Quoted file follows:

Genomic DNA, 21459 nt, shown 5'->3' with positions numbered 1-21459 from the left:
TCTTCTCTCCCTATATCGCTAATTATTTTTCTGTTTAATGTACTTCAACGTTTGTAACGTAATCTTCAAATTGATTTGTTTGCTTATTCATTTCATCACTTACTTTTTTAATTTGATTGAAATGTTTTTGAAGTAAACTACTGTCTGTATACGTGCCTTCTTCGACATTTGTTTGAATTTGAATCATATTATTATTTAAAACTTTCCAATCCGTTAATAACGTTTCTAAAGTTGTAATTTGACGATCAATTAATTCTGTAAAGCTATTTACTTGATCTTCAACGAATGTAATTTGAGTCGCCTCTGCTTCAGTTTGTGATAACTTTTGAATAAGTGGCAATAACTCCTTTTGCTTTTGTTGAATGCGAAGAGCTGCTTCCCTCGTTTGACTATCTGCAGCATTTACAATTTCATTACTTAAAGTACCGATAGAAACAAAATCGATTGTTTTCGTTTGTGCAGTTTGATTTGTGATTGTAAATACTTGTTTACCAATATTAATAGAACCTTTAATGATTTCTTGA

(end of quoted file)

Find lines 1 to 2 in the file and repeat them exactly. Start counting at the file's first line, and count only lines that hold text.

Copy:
Genomic DNA, 21459 nt, shown 5'->3' with positions numbered 1-21459 from the left:
TCTTCTCTCCCTATATCGCTAATTATTTTTCTGTTTAATGTACTTCAACGTTTGTAACGTAATCTTCAAATTGATTTGTTTGCTTATTCATTTCATCACTTACTTTTTTAATTTGATTGAAATGTTTTTGAAGTAAACTACTGTCTGTATACGTGCCTTCTTCGACATTTGTTTGAATTTGAATCATATTATTATTTAAAACTTTCCAATCCGTTAATAACGTTTCTAAAGTTGTAATTTGACGATCAATTAATTCTGTAAAGCTATTTACTTGATCTTCAACGAATGTAATTTGAGTCGCCTCTGCTTCAGTTTGTGATAACTTTTGAATAAGTGGCAATAACTCCTTTTGCTTTTGTTGAATGCGAAGAGCTGCTTCCCTCGTTTGACTATCTGCAGCATTTACAATTTCATTACTTAAAGTACCGATAGAAACAAAATCGATTGTTTTCGTTTGTGCAGTTTGATTTGTGATTGTAAATACTTGTTTACCAATATTAATAGAACCTTTAATGATTTCTTGA